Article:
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Thread: segment gauge

  1. #1
    Fuel Injected! steveo's Avatar
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    segment gauge

    i have a custom bike with no room for the stock gauges anymore.

    i tried to do the trailtech thing that a lot of stripped down motorcycles use, but the reed sensor magnet junk and the small hard-to-read lcd with a poor backlight were just no good

    i reset my goals to 'visible without staring at it' and 'small' and 'uses stock speed sensor'

    so i've set out on a mission to turn these two things into my new instrument cluster:





    they were really cheap, and the display and board together are about 1.25x2".. all the lcd units i saw had fairly low visibility.

    it's turning out to be easier than i thought to get all this working on the bench

    the display connects to the arduino over SPI, so only need 4 wires to the dash (power, ground, and two for comms), then i'll hide the arduno near the airbox somewhere. i haven't actually powered up the display but i've heard they're bright as fuck (dimmable on command of course)

    i've managed to get the stock speed sensor working reliably with the analog input on the arduino (luckily it was already 0-5v). used a voltage switching point, only counting the rising edge. it runs up its counter for a fixed length of time, calculates for hz and starts over. it will have two accumulators for trip and odo too.

    i figured out pulses per wheel rotation by marking my tire and spinning it a few times while spitting out total pulses on the arduino's serial port

    most of the other sensors (oil, FI error, fuel reserve, etc) when run to the stock gauge pull to ground when in a bad state, so it looks like can use the arduino's internal pull-up and plug 'em right into the digital inputs. one exception is the signal indicators, but i think i'll throw a small relay and a few diodes in there so it'll just ground a pin when they're flashing too.

    my idea for the display logic itself (since there's a bunch of input data but only 4 digits to roll with) is to automatically cycle between all available data, which when normally riding and everything else is normal, is just the speedo.

    for example if oil pressure goes low while in motion, it'll flash 0IL, speed, 0IL, speed. if stopped, and the speedo was zilch, it would just display 0IL.

    it has those decimal point dots, i might use that as neutral light? signal indicator? (might be too small, we'll see)

    still haven't figured out a housing for the display yet, how/where to mount it, or how to protect or power the arduino itself which definitely needs to be weatherproof, but it's almost a gauge.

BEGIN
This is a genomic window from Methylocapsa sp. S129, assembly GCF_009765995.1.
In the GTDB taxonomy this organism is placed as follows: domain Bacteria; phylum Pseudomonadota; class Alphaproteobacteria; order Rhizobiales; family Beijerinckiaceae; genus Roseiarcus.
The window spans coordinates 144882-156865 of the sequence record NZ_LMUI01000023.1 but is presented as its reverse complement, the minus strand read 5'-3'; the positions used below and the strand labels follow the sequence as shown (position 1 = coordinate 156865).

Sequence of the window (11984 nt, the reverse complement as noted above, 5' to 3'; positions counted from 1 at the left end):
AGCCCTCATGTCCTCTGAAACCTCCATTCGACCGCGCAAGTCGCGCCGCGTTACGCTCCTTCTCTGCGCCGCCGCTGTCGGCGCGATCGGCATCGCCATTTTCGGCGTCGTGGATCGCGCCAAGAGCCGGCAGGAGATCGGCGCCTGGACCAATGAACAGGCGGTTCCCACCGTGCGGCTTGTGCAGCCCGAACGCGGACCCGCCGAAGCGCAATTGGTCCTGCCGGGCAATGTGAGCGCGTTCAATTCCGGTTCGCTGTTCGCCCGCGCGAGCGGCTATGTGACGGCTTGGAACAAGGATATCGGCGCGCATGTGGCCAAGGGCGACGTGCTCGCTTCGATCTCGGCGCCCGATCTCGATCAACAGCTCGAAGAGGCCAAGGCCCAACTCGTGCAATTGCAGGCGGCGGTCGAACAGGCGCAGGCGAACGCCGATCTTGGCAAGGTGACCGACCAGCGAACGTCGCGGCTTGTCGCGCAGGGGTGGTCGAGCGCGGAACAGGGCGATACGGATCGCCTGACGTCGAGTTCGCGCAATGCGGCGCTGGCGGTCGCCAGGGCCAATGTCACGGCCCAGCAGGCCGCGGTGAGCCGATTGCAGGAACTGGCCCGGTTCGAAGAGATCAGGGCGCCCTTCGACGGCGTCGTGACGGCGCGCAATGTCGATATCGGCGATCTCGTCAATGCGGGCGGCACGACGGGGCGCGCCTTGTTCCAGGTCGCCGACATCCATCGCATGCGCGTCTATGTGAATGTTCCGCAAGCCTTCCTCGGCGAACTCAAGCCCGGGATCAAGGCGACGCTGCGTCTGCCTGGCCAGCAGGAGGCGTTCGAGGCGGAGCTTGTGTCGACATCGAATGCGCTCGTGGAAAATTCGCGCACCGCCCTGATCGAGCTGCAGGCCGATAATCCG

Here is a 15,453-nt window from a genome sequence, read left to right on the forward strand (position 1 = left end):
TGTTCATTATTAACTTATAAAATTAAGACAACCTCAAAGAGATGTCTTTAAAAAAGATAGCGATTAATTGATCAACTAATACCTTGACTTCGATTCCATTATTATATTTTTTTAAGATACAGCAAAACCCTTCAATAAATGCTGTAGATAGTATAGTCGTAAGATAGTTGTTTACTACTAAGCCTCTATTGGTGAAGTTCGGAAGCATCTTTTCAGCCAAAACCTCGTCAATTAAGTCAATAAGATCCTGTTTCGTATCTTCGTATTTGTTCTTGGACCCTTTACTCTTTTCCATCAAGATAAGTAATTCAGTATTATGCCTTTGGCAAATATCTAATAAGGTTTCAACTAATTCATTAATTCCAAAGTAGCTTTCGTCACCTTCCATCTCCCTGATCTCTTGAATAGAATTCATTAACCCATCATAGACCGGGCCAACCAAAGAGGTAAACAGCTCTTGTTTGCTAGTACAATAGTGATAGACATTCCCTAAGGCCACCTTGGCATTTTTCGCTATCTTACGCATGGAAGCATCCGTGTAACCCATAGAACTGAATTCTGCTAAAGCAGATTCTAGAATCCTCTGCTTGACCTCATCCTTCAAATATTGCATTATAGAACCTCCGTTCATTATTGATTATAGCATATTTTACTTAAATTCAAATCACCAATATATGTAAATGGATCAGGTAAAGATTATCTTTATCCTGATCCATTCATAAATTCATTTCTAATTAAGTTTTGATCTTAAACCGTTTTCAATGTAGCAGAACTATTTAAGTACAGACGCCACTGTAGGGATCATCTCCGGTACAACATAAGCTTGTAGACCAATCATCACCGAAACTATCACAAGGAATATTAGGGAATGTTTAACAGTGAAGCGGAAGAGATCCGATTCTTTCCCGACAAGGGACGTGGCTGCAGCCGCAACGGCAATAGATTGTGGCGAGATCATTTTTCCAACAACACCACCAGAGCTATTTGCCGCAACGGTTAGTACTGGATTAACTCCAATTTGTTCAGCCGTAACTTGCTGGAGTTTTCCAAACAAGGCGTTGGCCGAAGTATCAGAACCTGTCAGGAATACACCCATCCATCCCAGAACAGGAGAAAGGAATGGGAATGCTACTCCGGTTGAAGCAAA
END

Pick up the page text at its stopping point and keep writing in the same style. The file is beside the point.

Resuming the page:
anyone else made anything like this or see any disasters approaching?

  2. #2
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    Sounds promising. Having cheap microcontrollers available for general purpose use has made so many things possible. I plan turning one into a trip computer for the roof console in my truck and controlling it through the steering wheel controls.
    Something you may consider is using a higher character count display like a 2x20, they are extremely cheap and well supported as well. You could have multiple stats on screen at the same time or use a large font and display only one. It would be less limiting.
    1995 K1500, Cadillac 500 TBI with 4L80E swap. In progress.

  3. #3
    Fuel Injected! steveo's Avatar
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    Something you may consider is using a higher character count display like a 2x20, they are extremely cheap and well supported as well.
    i looked at those but im thinking the segment display will be much more readable in peripheral vision, not just char size but also having pure contrast. (a bit more important for a bike than a car for sure) it'll also force me to keep things really simple and non-distracting

  4. #4
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    I think this is fantastic! My only advice would be to use the Arduino Nano instead of the UNO. The NANO will still have more pins and function than you need and will probably fit behind the display. You can pick up the NANO's pretty cheap too. I buy from both SparkFun and Adafruit when I'm after genuine Arduino. Ebay clones from china when the money is tighter...

    unonano.jpg

  5. #5
    Fuel Injected! steveo's Avatar
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    you're right, i could have used that, but no real need for a smaller one. next project i'll consider it, i didn't realize the nano still had so many useful pins